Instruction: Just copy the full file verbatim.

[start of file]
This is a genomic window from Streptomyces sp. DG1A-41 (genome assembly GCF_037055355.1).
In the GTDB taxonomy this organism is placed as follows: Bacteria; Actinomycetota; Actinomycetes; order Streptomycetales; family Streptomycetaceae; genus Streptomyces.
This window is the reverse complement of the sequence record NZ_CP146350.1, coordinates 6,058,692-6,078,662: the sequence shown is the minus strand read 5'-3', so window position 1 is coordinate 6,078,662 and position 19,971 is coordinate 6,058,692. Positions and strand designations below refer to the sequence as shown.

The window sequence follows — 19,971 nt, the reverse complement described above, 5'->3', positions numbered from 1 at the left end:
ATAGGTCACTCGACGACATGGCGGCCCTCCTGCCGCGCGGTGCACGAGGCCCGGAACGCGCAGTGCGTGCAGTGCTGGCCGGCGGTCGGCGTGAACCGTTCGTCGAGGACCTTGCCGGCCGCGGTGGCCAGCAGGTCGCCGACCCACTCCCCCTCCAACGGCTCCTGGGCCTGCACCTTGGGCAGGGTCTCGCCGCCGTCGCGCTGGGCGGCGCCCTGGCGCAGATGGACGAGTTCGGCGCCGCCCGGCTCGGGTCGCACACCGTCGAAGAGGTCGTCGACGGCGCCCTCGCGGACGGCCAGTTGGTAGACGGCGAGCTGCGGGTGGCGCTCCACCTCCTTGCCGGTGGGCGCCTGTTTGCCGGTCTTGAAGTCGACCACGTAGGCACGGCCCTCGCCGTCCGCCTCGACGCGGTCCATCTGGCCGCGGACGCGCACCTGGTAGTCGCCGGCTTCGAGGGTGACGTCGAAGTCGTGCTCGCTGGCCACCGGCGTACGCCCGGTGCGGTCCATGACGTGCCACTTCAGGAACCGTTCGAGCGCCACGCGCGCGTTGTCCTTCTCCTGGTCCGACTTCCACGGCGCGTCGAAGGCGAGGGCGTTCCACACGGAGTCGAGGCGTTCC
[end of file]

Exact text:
This is a genomic window from Streptomyces sp. DG1A-41 (genome assembly GCF_037055355.1).
In the GTDB taxonomy this organism is placed as follows: Bacteria; Actinomycetota; Actinomycetes; order Streptomycetales; family Streptomycetaceae; genus Streptomyces.
This window is the reverse complement of the sequence record NZ_CP146350.1, coordinates 6,058,692-6,078,662: the sequence shown is the minus strand read 5'-3', so window position 1 is coordinate 6,078,662 and position 19,971 is coordinate 6,058,692. Positions and strand designations below refer to the sequence as shown.

The window sequence follows — 19,971 nt, the reverse complement described above, 5'->3', positions numbered from 1 at the left end:
ATAGGTCACTCGACGACATGGCGGCCCTCCTGCCGCGCGGTGCACGAGGCCCGGAACGCGCAGTGCGTGCAGTGCTGGCCGGCGGTCGGCGTGAACCGTTCGTCGAGGACCTTGCCGGCCGCGGTGGCCAGCAGGTCGCCGACCCACTCCCCCTCCAACGGCTCCTGGGCCTGCACCTTGGGCAGGGTCTCGCCGCCGTCGCGCTGGGCGGCGCCCTGGCGCAGATGGACGAGTTCGGCGCCGCCCGGCTCGGGTCGCACACCGTCGAAGAGGTCGTCGACGGCGCCCTCGCGGACGGCCAGTTGGTAGACGGCGAGCTGCGGGTGGCGCTCCACCTCCTTGCCGGTGGGCGCCTGTTTGCCGGTCTTGAAGTCGACCACGTAGGCACGGCCCTCGCCGTCCGCCTCGACGCGGTCCATCTGGCCGCGGACGCGCACCTGGTAGTCGCCGGCTTCGAGGGTGACGTCGAAGTCGTGCTCGCTGGCCACCGGCGTACGCCCGGTGCGGTCCATGACGTGCCACTTCAGGAACCGTTCGAGCGCCACGCGCGCGTTGTCCTTCTCCTGGTCCGACTTCCACGGCGCGTCGAAGGCGAGGGCGTTCCACACGGAGTCGAGGCGTTCC